The future of in-vehicle infotainment

Online Editor

Jens Kahrweg introduces the four technologies needed to power in-vehicle infotainment systems of the future

Since the first ever car, the engineering and manufacturing industries have strived to improve everything from engines to designs. The rate of innovation and improvement has been consistently rapid, and cars are entirely different from one decade to another.

But for years, the rate of progress of in-vehicle infotainment system was comparatively glacial. Analogue radios eventually gave way to digital radios and tape decks eventually paved the way for CD players and then USB-enabled music on demand.

But considering how quickly smartphone technology has developed over the past 10 years, these improvements are nowhere near fast enough to meet the expectations of consumers who have become accustomed to fast, responsive and convenient digital technologies within their lives. Why should the technology within cars be any different?

Of course, most people don’t change their cars nearly as much as they change their smartphones, so there will naturally be a slight difference between the technologies within the palm of a consumer’s hand and the technology within the cockpit of their car. But that’s not to say the car manufacturers can’t do better — and neither should they rest on their laurels.

The smartphone-driven cockpit experience

When buying a new car, drivers now want to receive driving assistant information in real time with high-quality graphics and quick response. And passengers want to enjoy diverse entertaining features similar to the experiences they enjoy on their smartphone. They want a digital experience that anticipates the needs of drivers and passengers alike.

Entertainment and information should appear seamlessly in the right place at the right time.

But how can automotive manufacturers ensure they’re delivering these kinds of experiences? Thanks to recent breakthroughs in technology, there are a number of ways in which manufacturers can take their interior and exterior technologies to the next level and ensure that whatever changes occur in the smartphone world over the next couple of decades, the technology in place within cars can take advantage straight away.

But what are these technologies? What are the core components or technology processes that are going to support infotainment systems of the future?

A central processing unit (CPU) to act as the brain

To satisfy such high consumer expectations, the in-vehicle infotainment system’s main processor’s performance is becoming drastically important. Not only does it need to control diverse information on multiple displays with always-on connected environment, but it also needs to be reliable for safety reasons.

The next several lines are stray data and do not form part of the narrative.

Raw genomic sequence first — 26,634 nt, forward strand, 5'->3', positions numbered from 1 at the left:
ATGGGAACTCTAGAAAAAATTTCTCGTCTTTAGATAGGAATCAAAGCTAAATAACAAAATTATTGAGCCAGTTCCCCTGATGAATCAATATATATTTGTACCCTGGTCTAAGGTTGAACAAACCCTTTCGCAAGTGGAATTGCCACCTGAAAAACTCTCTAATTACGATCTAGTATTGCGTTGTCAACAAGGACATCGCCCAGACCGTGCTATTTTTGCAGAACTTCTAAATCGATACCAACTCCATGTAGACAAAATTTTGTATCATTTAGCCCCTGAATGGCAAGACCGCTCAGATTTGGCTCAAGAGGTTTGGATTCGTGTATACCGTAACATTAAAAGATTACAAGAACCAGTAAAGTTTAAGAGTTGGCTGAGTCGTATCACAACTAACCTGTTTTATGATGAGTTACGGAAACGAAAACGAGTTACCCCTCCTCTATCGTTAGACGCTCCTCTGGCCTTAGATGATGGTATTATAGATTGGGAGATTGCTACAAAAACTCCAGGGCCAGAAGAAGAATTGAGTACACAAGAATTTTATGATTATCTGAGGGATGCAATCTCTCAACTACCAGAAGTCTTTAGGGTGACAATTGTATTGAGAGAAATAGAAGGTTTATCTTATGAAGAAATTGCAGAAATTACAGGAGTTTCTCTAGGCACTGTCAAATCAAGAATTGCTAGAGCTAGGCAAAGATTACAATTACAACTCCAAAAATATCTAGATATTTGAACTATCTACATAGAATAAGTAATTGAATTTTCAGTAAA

Thanks to Moore’s Law, central processing units (CPUs) are now incredibly powerful, yet compact and low power, making them perfect for infotainment systems of the future. When combined with advanced multi-core technology, CPUs can deliver the right amount of processing power for any given task from any infotainment system. Custom-designed CPUs are key here — as they can offer higher single and multi-thread performance through a completely clean sheet design to handle multiple operating systems on multiple displays throughout the car.

A graphics process unit (GPU) for a highly responsive experience

A powerful CPU can be undone in an instant by a poor graphics process unit. For an advanced multi-display in-vehicle infotainment system with highly graphical driving assistant and multimedia, the graphic processing capability is very important. Advanced GPUs now use with updated graphic processing techniques to deliver powerful performance for a highly responsive and detailed graphical user experience.

A FinFET process for performance-intensive infotainment

FinFET is the most advanced process technology that overcomes the limitation of planar structure for faster performance and low power consumption. Chip solutions have traditionally been built on 10nm or 14nm FinFET process, but as of last year, the industry has managed to produce an 8nm FinFET process for the first time. This new process maximises the capability of infotainment systems, incorporating Grade2(AEC-Q100) temperature support and tight process capability management while also meeting stringent reliability requirements for next-level performance-intensive scenarios.

A modem that connects the car to everything

While the previous three technologies and processes are core to the experience, none can be more important than a 5G-enabled modem. This is the technology that is going to take infotainment systems from the old generation into the new. Modems that support LTE-Advanced broadband with carrier aggregation and MIMO will pave the way for fast and reliable connectivity to the outside world now and in the future.

A lot has been made of the potential for 5G, and how it will revolutionise nearly every aspect of our lives. And while it’s still too early to say that 5G is everywhere, its prevalence will be apparent in a few years’ time, and consumers and businesses alike will quickly become used to its benefits. To ensure cars keep up, manufacturers are already ensuring their cars are ready.

The overall picture

Combined, these four technologies and processes pave the way for future innovation, banishing the days of technology just feeling “old” within cars. It’s the necessary leap car manufacturers need to make to bridge the gap between mechanical and technological engineering innovation.

Jens Kahrweg is with Samsung Semiconductor Europe

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